A New York City woman already charged three times with stalking her ex-husband, his current wife, and their three children, now faces a fourth charge, this time of violating his order of protection.
“I’m an artist and a human rights advocate,” Nirit Resnick, 38, told East Hampton Town Justice Lisa R. Rana during her arraignment Sunday morning. East Hampton Village police had picked her up at her summer rental on Gilbert Road in Montauk after she allegedly posted “multiple times on Facebook about her ex-husband, Joshua Resnick, his wife, Danyelle Freeman, and their children.”
The village force was involved because the complaint was made from Mr. Resnick’s residence on David’s Lane.
The earlier charges stem from a June 10 incident in the city classified as a case of domestic violence. In July, a New York State Supreme Court justice granted Mr. Resnick the order of protection, which among other things barred his ex-wife from posting comments about him or his family “on any social media sites.” She allegedly did so last week, three times.
Slowly and methodically, Justice Rana read out the order of protection in court. Ms. Freeman was in the courtroom with another woman, who was taking notes. Justice Rana emphasized the clause in the order regarding social media. “This concerns me,” she said when she finished. “It concerns me, too,” Ms. Resnick answered.
Justice Rana set bail at $5,000. “I know this is only an allegation,” she said, “but if you’re back in front of me with similar allegations, I’m going to revisit bail in a significant way. I’m not fooling around.”
Ms. Resnick, who smiled as she was being led from the courthouse, is due back in Justice Court on Aug. 28.
A Manhasset man was arrested early Monday evening after allegedly frightening a resident of East Lake Drive, Montauk, by driving toward her at a high speed.
The man, Ryan Kelly, 22, was northbound in a 2011 Acura when, as the car passed Catherine Rosati’s house, a passenger reached out with an iron rod and dented the mailbox. Both Ms. Rosati and her husband shouted at the driver, who sped away.
Shortly after, however, as Ms. Rosati was standing in the road outside the house, the car reappeared. “The driver stepped on the gas and started to drive full speed toward me,” she told East Hampton Town police. “I got scared and froze in place. I got scared for my life.”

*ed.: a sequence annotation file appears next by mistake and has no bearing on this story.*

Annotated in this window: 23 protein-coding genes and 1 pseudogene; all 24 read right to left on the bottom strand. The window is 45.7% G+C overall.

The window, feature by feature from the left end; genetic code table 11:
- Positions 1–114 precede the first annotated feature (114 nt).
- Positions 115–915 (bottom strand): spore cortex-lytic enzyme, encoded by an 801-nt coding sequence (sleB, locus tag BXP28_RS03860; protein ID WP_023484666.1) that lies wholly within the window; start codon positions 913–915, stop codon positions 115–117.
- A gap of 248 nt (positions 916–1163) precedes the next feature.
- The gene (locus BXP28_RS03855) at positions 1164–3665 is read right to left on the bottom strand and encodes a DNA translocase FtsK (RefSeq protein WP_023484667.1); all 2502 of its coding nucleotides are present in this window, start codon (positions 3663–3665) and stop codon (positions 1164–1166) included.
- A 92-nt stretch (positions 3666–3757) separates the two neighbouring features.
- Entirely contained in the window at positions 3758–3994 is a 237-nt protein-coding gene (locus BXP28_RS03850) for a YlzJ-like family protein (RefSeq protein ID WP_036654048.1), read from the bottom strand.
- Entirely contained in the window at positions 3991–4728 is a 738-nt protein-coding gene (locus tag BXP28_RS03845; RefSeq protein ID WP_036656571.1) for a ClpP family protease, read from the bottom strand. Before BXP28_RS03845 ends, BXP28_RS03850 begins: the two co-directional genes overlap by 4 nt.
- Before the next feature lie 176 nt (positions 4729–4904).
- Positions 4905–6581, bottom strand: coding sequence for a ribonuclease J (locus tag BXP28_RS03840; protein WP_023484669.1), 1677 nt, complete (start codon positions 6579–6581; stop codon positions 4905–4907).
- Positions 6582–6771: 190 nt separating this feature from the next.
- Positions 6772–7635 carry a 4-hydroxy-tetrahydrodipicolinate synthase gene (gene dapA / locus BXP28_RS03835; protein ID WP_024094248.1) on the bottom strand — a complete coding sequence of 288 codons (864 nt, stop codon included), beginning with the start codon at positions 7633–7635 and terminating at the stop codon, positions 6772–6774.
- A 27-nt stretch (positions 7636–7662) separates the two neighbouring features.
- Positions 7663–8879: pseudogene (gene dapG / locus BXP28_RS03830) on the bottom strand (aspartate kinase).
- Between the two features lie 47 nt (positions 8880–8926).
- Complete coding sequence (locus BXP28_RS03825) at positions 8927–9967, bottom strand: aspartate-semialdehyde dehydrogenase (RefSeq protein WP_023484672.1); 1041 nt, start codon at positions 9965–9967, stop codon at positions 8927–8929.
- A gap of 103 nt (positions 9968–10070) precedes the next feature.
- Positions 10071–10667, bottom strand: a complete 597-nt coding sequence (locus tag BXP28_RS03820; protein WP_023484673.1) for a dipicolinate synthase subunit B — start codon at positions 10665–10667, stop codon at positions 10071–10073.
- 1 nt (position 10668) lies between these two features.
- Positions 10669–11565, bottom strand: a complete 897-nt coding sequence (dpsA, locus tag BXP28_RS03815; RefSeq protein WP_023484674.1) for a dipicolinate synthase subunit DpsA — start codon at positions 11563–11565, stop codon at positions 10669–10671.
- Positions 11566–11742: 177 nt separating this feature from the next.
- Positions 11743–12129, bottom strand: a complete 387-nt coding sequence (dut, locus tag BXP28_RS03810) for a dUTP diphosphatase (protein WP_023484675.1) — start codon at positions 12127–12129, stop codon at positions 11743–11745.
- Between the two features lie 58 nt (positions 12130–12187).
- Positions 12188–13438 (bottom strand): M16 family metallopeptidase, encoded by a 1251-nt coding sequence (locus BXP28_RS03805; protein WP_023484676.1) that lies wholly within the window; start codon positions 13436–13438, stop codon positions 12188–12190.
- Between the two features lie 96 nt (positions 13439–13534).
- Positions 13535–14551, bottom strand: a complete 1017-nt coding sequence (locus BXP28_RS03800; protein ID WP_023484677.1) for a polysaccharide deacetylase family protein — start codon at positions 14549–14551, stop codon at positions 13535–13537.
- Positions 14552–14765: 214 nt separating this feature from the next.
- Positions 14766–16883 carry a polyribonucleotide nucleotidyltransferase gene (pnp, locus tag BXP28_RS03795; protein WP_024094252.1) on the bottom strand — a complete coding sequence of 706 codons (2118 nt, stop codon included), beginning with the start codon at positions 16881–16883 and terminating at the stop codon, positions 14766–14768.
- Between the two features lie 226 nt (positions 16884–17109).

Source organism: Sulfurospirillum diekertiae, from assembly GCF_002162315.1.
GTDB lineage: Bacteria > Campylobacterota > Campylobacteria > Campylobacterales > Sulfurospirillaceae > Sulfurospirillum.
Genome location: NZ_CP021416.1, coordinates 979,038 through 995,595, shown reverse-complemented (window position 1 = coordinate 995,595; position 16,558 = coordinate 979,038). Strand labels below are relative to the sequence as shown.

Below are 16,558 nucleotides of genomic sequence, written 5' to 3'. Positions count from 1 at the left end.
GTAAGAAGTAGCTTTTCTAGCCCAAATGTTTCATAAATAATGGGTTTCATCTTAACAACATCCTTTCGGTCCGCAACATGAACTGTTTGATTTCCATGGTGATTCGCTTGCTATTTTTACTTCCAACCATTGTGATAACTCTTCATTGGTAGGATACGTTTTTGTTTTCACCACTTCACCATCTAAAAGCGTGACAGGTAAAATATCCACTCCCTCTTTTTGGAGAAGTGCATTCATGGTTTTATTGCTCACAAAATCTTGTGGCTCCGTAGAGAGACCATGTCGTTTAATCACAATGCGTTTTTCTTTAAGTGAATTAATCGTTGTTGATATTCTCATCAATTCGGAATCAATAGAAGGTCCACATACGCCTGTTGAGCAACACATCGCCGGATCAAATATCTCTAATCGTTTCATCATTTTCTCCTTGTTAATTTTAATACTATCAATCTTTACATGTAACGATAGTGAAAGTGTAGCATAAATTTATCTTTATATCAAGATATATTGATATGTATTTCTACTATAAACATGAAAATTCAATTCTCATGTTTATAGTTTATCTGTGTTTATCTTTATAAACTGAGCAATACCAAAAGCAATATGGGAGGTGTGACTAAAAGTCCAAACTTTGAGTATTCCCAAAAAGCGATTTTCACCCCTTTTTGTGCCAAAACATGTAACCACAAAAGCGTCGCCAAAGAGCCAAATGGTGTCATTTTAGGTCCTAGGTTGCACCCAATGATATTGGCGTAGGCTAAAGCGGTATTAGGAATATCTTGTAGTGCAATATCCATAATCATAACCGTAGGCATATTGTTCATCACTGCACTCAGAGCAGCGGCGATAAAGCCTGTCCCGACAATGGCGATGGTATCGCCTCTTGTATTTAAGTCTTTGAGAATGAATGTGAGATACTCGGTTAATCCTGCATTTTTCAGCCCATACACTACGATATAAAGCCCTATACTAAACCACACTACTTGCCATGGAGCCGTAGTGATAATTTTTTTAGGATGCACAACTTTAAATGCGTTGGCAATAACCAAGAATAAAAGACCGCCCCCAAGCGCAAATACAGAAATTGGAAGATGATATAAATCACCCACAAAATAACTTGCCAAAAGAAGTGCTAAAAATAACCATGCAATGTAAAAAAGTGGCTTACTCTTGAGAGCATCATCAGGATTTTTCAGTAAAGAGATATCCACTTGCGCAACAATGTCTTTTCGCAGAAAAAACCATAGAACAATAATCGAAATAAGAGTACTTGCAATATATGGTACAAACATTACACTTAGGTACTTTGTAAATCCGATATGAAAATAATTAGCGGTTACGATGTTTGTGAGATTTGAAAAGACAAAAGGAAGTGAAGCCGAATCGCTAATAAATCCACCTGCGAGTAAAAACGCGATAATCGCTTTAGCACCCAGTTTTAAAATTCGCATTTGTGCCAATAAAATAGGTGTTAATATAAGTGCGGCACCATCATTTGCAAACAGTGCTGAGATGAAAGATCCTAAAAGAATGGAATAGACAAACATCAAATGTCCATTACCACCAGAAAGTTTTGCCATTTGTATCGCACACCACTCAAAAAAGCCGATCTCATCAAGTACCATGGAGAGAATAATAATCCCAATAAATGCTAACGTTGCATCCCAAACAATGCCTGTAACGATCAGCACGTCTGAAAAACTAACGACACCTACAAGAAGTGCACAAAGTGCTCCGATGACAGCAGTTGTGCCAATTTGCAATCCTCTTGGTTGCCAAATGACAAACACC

Mr. Kelly hit the brakes in time, coming to a complete stop. He then reversed and drove off “at a very high rate of speed,” Ms. Rosati stated. Fabio Rosati, her husband, called police, who pulled the car over within minutes.
Mr. Kelly was placed under arrest, charged with reckless endangerment, a misdemeanor. His parents, who have been vacationing in Montauk, were in the courtroom for his arraignment the next morning.
Justice Rana noted that the defendant had a previous conviction in New Jersey for marijuana and drug paraphernalia possession, as well as a vehicular alcohol-related conviction. “You know what it all adds up to? You’ve got some issues,” she said.
The young man’s father, an attorney with an office in Riverhead, told the court his son was graduating from college at the end of the coming semester. He was hoping his son would not go forward with a criminal record, he said. “That ship may have sailed,” Justice Rana warned. “What is the use of graduating in January if you are not able to maintain yourself in society?” she asked, turning to the defendant. Even disregarding the current charge, she said, there already appeared to be enough cause for “significant intervention.”
Released into the custody of his parents, Mr. Kelly will be back in Justice Court on Aug. 28.
Justice Steven Tekulsky had a busy criminal calendar last Thursday, including the case of Joseph Volper, who had been in the county jail since Aug. 2, charged with trespassing. Prosecutors were offering him a 30-day sentence in return for a guilty plea to the misdemeanor.
Mr. Volper met in the courthouse’s holding cell with Brian Francese of the Legal Aid Society, then came out to conference with an assistant district attorney and Justice Tekulsky. All were concerned with the man’s ability to understand what was happening.
“We’ll hear what he has to say,” Justice Tekulsky said. “Hello, Mr. Volper, are they taking care of you?”
“There are troublemakers in there,” Mr. Volper answered. “I’m sorry, your honor.”
Justice Tekulsky ordered that a mental examination be done. “They are going to take better care of you, and talk to you about things that have happened in the past,” he told the man, who protested, as he had at his arraignment, that he would rather do jail time. But, Justice Tekulsky explained, even were he to plead guilty, he would not be released any sooner whether he was in jail or in a hospital.
If he is deemed mentally competent, Mr. Volper will be allowed to plead guilty at his next court date, Aug. 21. With credit for good behavior, he would be released shortly after.
“All right. God bless you,” Mr. Volper said, and he was led away.
With reporting by Bella Lewis